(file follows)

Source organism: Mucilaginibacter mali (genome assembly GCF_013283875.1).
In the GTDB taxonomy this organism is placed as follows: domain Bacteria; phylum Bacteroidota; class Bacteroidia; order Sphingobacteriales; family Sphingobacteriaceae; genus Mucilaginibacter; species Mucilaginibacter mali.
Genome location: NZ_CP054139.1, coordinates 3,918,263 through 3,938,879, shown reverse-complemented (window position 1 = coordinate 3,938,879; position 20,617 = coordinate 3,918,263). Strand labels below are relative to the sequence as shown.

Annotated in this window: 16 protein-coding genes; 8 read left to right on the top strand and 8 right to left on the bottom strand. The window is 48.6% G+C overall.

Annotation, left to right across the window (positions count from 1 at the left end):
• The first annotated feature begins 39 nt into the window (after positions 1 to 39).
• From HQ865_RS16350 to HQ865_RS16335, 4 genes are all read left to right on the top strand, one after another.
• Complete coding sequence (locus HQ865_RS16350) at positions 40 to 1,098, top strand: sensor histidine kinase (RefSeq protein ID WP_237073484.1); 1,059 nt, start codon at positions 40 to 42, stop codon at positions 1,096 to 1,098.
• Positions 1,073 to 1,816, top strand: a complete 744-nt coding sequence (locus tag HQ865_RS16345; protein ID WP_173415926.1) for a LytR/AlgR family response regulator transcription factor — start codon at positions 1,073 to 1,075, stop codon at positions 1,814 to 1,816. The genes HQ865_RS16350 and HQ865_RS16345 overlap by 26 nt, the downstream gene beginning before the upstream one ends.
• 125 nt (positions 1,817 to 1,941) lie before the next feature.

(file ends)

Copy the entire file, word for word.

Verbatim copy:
Source organism: Mucilaginibacter mali (genome assembly GCF_013283875.1).
In the GTDB taxonomy this organism is placed as follows: domain Bacteria; phylum Bacteroidota; class Bacteroidia; order Sphingobacteriales; family Sphingobacteriaceae; genus Mucilaginibacter; species Mucilaginibacter mali.
Genome location: NZ_CP054139.1, coordinates 3,918,263 through 3,938,879, shown reverse-complemented (window position 1 = coordinate 3,938,879; position 20,617 = coordinate 3,918,263). Strand labels below are relative to the sequence as shown.

Annotated in this window: 16 protein-coding genes; 8 read left to right on the top strand and 8 right to left on the bottom strand. The window is 48.6% G+C overall.

Annotation, left to right across the window (positions count from 1 at the left end):
• The first annotated feature begins 39 nt into the window (after positions 1 to 39).
• From HQ865_RS16350 to HQ865_RS16335, 4 genes are all read left to right on the top strand, one after another.
• Complete coding sequence (locus HQ865_RS16350) at positions 40 to 1,098, top strand: sensor histidine kinase (RefSeq protein ID WP_237073484.1); 1,059 nt, start codon at positions 40 to 42, stop codon at positions 1,096 to 1,098.
• Positions 1,073 to 1,816, top strand: a complete 744-nt coding sequence (locus tag HQ865_RS16345; protein ID WP_173415926.1) for a LytR/AlgR family response regulator transcription factor — start codon at positions 1,073 to 1,075, stop codon at positions 1,814 to 1,816. The genes HQ865_RS16350 and HQ865_RS16345 overlap by 26 nt, the downstream gene beginning before the upstream one ends.
• 125 nt (positions 1,817 to 1,941) lie before the next feature.